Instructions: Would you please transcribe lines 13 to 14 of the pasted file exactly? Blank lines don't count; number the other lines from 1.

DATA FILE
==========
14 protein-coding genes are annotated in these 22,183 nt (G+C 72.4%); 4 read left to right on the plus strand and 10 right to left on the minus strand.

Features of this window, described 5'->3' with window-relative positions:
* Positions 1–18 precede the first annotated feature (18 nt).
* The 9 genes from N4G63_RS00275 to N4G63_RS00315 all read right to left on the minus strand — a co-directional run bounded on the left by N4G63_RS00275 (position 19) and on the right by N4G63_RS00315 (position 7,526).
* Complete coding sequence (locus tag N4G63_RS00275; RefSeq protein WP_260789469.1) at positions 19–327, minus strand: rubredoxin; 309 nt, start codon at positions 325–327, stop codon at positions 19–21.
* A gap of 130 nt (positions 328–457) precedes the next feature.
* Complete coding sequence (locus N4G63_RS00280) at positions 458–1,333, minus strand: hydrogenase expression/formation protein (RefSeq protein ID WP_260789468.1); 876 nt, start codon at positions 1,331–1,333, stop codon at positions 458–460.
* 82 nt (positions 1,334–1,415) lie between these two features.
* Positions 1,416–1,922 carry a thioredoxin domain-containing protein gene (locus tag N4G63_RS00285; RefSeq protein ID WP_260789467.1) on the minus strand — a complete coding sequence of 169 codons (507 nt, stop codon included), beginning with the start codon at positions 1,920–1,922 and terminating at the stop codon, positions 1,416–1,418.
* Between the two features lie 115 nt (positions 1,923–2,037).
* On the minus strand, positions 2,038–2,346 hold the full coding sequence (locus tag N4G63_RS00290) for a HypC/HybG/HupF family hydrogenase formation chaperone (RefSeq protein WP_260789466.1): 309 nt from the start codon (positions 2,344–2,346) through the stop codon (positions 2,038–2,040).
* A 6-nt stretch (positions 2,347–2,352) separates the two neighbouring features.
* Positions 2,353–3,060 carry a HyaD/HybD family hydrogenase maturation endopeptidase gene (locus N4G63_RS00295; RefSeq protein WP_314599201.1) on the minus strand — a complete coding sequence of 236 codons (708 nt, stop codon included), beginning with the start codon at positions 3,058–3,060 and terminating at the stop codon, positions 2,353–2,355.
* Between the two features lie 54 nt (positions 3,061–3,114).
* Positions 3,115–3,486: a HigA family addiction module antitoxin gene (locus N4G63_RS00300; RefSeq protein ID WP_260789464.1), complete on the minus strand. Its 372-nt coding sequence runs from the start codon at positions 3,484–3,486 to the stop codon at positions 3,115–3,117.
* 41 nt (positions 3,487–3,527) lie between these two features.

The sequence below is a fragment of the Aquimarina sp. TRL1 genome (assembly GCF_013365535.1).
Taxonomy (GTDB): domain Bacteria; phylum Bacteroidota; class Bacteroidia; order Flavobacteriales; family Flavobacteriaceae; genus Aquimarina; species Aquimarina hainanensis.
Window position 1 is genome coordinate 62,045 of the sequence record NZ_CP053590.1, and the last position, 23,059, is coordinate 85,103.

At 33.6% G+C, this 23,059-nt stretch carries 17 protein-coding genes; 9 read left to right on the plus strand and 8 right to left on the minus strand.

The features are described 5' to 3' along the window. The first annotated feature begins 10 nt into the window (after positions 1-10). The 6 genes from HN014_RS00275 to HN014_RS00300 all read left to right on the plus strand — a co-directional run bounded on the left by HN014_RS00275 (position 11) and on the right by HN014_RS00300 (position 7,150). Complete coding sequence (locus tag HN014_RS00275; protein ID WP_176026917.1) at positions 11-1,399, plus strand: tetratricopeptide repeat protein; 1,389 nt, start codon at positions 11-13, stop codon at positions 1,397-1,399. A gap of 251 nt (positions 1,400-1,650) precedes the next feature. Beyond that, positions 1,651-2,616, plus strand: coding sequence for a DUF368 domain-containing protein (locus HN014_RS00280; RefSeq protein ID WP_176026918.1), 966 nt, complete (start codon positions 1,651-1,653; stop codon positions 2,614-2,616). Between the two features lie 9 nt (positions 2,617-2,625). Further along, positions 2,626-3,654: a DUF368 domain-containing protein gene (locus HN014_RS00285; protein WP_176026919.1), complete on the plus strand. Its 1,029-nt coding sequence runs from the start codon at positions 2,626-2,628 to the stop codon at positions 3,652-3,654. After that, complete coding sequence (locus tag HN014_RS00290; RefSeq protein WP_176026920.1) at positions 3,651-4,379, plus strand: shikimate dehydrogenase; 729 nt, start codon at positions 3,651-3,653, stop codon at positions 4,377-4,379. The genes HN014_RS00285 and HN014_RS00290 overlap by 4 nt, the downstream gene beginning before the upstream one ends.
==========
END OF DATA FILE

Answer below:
* Positions 2,353–3,060 carry a HyaD/HybD family hydrogenase maturation endopeptidase gene (locus N4G63_RS00295; RefSeq protein WP_314599201.1) on the minus strand — a complete coding sequence of 236 codons (708 nt, stop codon included), beginning with the start codon at positions 3,058–3,060 and terminating at the stop codon, positions 2,353–2,355.
* Between the two features lie 54 nt (positions 3,061–3,114).